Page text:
The Central American Aeronautics and Space Administration (ACAE) on Monday officially announced that the first Central American satellite, built in Costa Rica, will be launched into space in 2016.
The satellite will collect and relay daily data on carbon dioxide to evaluate the effects of climate change.
That data will be sent to monitoring bases in tropical forests at the Santa Rosa National Park in Costa Rica’s northwestern province of Guanacaste.
Information will then be broadcast to another base station at labs operated by the Technological Institute of Costa Rica (ITCR) for analysis and processing.
The project was declared of public interest by an executive decree signed Monday by President Laura Chinchilla, who leaves office in May.
“The signing of this decree is an historic event for Costa Rica that will allow the country to position itself as an innovative nation. It is a message to the world that this country is still thinking big. This project will return our people the ability to dream,” ACAE President Carlos Alvarado said.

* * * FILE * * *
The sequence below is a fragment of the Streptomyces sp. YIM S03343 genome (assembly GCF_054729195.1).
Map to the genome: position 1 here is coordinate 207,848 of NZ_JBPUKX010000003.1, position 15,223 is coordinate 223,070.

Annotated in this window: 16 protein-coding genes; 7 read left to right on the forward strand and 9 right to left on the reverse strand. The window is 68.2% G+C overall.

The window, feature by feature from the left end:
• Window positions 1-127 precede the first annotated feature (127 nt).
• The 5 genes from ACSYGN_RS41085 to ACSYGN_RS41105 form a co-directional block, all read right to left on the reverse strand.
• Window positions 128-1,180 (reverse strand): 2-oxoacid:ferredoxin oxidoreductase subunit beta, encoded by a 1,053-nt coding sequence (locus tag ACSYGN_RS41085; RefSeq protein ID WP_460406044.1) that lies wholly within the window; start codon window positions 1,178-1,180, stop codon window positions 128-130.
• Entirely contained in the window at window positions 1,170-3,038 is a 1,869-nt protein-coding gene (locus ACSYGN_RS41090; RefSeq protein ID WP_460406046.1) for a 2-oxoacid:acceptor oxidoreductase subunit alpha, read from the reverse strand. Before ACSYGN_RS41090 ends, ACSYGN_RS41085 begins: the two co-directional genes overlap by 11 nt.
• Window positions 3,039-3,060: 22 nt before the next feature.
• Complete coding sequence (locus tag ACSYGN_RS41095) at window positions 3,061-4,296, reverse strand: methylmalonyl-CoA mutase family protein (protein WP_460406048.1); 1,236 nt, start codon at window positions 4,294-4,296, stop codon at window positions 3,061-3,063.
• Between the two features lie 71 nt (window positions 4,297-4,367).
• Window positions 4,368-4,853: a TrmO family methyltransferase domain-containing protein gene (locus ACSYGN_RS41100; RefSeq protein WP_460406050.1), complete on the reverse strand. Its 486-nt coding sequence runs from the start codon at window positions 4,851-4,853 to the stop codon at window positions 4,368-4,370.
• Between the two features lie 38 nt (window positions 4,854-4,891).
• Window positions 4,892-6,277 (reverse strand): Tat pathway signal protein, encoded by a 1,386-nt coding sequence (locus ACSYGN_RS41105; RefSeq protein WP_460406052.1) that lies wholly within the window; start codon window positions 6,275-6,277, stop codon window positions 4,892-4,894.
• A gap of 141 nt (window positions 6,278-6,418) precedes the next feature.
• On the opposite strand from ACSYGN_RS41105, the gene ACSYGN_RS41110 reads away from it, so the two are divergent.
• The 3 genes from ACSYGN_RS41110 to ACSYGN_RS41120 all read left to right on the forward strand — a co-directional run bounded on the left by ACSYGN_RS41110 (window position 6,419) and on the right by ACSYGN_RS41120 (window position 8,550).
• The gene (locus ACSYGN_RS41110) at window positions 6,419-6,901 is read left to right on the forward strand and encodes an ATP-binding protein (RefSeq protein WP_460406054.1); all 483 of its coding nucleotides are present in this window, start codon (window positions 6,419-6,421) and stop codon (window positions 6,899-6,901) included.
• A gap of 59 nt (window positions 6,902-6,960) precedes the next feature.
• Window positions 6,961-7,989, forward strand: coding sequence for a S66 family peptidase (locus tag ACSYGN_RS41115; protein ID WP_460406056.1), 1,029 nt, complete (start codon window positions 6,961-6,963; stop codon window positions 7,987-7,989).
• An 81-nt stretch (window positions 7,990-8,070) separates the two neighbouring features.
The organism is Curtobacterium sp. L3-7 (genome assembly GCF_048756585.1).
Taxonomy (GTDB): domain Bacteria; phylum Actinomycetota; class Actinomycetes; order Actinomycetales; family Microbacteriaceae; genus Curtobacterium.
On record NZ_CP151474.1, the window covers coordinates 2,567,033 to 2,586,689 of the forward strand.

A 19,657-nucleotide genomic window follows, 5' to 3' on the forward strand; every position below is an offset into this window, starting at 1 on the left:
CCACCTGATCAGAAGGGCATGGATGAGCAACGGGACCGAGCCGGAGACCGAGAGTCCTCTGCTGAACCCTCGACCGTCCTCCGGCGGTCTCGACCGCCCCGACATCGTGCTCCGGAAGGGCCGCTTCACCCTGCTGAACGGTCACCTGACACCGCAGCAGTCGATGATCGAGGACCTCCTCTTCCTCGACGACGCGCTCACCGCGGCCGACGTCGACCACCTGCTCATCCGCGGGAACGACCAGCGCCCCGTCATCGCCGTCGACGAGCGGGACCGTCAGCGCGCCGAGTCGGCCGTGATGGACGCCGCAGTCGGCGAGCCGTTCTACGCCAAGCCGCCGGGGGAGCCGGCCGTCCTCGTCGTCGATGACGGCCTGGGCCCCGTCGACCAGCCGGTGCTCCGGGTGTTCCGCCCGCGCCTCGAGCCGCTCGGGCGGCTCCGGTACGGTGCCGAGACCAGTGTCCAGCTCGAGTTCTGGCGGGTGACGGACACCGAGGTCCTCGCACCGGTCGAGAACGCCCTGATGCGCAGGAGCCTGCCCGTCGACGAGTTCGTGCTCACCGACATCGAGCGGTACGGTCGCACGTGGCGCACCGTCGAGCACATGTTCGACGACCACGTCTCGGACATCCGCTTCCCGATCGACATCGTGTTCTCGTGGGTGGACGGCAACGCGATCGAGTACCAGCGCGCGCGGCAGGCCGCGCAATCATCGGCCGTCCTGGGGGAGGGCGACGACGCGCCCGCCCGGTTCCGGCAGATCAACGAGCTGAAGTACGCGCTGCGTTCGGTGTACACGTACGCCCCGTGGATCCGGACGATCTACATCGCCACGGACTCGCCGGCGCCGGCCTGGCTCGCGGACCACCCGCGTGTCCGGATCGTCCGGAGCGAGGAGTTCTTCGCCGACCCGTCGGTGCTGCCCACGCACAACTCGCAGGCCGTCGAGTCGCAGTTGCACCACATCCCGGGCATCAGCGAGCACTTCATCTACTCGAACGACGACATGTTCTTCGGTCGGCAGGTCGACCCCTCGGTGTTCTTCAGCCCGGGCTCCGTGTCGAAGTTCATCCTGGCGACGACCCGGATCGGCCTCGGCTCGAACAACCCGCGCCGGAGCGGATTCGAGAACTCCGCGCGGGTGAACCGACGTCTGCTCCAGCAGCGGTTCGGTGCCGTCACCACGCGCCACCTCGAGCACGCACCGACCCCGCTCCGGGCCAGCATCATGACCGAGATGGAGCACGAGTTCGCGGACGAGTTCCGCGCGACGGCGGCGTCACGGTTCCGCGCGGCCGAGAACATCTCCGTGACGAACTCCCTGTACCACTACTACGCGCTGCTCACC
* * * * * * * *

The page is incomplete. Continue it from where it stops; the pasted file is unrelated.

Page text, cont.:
The device weighs less than 10 kilograms and technically is considered a miniature satellite, or picosatellite. It was developed over three years with help from ITCR experts and two Tico scientists, former NASA astronaut Franklin Chang Díaz and NASA engineer Sandra Cauffman, who also is assistant director of the MAVEN project, a mission currently studying the atmosphere of Mars.
The launch likely will take place outside of Costa Rica, which currently has no launch infrastructure.
“In order to launch the picosatellite, we could either hire a private service or sign a cooperation agreement with a space agency. We already have held conversations with South Korea and NASA,” Alvarado said.
Watch a video of the project, courtesy of ACAE, here: